New Brunswick Hunting Forum banner
1 - 8 of 8 Posts

·
Registered
Joined
·
178 Posts
Discussion Starter · #1 ·
I have been using my model 94 Winchester 30-30 for 20 years now since it was handed down to me from my father when I got my first hunting licence when I was 15 y/o. Never used anything else, although I did get a semi 308 Rem when I was a teen but gave it to my dad as I liked the 30-30 better, and just borrow it when I go out for moose (rare as my family lives in Ontario). Anyway, I have been thinking of getting something for backup as my old Winchester is getting old and I would hate to have it gimp out on me in the middle of a hunt and have no back up other than a 12gage. I would like to get into moose hunting more and have been thinking of getting something good for moose and backup for deer if ever needed. I have never used a British 303 but see them all the time for next to nothing. Just wondering why? alot of other heavy rifles are $600+ used for bolt actions, but I never often see a hunter using a 303. Can anyone give me some info on them, why they are so cheap and why they seem to be at the bottom of the list for perferred hunting rifles?
 

·
Registered
Joined
·
229 Posts
You are referring to the surplus Lee Enfields chambered in 303 British.
In NB they tend to be almost as popular as the Winchester 94 in the deer woods. Not sure why you haven't seen many.

The reason they are so inexpensive is that they were so many of them available after WWII. Almost every sporting goods store, hardware store, gun shop and even department store offered them. And they were available for next to nothing then.

Many companies such as Parker Hale bought up thousands of them and did commercial sporterizations to them.
lots of folks did their own sporterizations by cutting off wood and adding different sights or scopes.

The .303 British cartridge is a great cartridge and will easily harvest deer. moose and bear.

As to why they are not the preferred rifle/cartridge, perhaps it has to do with marketing or simply folks want to use something new. Sort of like why don't we see many 1970s vintage cars driving around as daily drivers. Manufacturers tend to be pushing magnum calibers right now and many hunters feel that they need a magnum to kill a deer. As you have experienced the 30-30 will harvest a deer without any trouble. Consider that the .303 British is much more powerful than the 30-30. Probably the only real drawback to the 303 British is the relatively small offerings of ammo, even though all the big ammo companies offer 303 British cartridge in their lineups. Bullet choice is usually only 150 or 180 gr. Not that a deer, moose or bear really cares as both work very well.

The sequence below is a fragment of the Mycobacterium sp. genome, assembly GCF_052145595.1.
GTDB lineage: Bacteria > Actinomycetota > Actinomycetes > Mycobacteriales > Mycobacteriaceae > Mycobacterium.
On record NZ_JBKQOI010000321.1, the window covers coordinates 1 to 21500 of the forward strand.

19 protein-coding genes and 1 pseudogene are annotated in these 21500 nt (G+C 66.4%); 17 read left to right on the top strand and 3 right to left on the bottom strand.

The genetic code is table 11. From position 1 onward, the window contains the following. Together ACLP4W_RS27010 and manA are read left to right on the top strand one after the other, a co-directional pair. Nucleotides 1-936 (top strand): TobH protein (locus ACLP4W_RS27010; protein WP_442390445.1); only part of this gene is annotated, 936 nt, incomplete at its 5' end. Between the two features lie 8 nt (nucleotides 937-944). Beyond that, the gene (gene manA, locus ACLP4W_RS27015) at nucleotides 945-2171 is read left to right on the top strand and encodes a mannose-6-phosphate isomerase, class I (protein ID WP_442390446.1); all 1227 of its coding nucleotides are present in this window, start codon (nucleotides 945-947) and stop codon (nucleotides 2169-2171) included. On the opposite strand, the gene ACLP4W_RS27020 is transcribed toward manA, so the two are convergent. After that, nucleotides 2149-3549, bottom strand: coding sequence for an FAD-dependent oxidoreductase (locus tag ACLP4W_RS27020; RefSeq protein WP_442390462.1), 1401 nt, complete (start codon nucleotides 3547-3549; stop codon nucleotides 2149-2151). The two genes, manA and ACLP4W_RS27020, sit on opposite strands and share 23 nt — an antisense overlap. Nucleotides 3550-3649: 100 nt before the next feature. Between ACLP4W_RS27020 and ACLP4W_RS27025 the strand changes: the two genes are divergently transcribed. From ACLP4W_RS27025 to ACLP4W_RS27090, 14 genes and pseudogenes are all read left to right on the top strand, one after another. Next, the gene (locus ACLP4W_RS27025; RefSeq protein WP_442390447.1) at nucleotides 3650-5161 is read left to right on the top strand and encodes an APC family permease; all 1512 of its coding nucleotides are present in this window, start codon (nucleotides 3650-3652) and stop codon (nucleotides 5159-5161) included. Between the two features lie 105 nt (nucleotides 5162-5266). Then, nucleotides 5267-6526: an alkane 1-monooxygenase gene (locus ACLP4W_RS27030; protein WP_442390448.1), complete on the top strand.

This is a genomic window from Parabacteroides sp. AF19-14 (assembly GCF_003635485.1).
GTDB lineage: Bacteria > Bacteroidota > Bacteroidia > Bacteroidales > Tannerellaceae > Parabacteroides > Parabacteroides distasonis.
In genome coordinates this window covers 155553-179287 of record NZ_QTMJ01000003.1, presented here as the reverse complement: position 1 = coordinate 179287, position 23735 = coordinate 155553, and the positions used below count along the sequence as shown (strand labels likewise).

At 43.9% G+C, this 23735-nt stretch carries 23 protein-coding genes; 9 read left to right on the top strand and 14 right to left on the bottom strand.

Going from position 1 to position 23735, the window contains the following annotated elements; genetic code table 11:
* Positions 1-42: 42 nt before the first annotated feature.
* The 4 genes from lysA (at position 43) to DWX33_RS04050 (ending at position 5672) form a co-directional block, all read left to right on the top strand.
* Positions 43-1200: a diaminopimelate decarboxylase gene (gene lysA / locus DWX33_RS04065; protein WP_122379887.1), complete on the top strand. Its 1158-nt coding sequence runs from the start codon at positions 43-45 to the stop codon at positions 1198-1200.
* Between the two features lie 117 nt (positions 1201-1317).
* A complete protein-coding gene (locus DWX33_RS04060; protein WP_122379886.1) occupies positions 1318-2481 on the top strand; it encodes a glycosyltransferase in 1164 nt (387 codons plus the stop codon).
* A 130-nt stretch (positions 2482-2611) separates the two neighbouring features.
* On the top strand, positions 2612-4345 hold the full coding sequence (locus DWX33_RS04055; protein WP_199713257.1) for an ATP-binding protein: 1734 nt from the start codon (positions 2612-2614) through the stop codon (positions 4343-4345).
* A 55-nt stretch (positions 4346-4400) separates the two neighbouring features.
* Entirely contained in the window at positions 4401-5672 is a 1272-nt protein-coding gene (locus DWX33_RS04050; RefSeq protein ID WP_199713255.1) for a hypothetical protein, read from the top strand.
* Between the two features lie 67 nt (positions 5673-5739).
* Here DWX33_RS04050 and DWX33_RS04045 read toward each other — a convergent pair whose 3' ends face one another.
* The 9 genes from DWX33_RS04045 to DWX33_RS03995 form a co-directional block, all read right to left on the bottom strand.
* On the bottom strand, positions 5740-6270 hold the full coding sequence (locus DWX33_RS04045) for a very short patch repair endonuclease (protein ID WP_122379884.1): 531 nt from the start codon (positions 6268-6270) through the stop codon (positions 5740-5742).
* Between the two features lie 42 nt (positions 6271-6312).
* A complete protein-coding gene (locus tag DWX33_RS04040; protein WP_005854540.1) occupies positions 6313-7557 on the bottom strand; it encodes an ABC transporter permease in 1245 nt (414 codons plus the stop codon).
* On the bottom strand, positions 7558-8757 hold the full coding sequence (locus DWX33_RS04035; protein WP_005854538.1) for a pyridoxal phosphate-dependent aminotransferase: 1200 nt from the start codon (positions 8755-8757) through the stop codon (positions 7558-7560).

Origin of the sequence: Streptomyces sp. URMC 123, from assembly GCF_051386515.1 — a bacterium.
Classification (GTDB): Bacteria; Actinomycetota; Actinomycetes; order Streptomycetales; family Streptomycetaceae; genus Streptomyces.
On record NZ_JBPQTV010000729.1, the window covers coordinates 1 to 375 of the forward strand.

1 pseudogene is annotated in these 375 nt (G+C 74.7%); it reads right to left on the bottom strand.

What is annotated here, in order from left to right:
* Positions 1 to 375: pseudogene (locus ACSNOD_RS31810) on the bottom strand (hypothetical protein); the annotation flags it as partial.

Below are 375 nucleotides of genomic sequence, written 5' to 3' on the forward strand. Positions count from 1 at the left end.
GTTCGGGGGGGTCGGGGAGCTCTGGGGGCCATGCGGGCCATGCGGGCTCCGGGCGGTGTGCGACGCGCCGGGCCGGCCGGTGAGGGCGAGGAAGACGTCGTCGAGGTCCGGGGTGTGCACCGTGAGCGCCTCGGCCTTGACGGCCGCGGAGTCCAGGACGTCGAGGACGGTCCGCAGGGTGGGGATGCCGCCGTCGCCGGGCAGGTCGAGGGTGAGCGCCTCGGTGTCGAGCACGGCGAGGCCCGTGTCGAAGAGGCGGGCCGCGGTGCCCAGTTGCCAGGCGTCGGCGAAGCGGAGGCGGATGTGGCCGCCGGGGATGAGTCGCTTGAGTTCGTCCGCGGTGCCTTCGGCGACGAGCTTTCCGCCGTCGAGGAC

A 303 British is a great cartridge and would serve you very well. You just need to decide if want a surplus sporter or a retail sporter (Parker hale, etc.).
 

·
Registered
Joined
·
178 Posts
Discussion Starter · #3 ·
Thanks for your reply Woolly! You have put to rest something I have pondered for quite some time now. Sounds like the type of gun for me, as much as I like to look at all those fancy new rifles I would be spending more time treating it like a baby in my arms making shure it doesn't get a scratch on it then I would spend looking for the animal lol. Mind you, I would like to have one of those fancy new rifles some day for the gun range to show off a little lol
 

·
Registered
Joined
·
18 Posts
[I have been using a 303 for 40 years. I have shot deer Moose and bear. The rifle is very accurate and with 180 GR bullets in is all you need. Try and get one of the factory sportorized models such as a Parker Hale they are nice. quote name='Winchester' date='22 September 2010 - 01:27 PM' timestamp='1285172868' post='5889']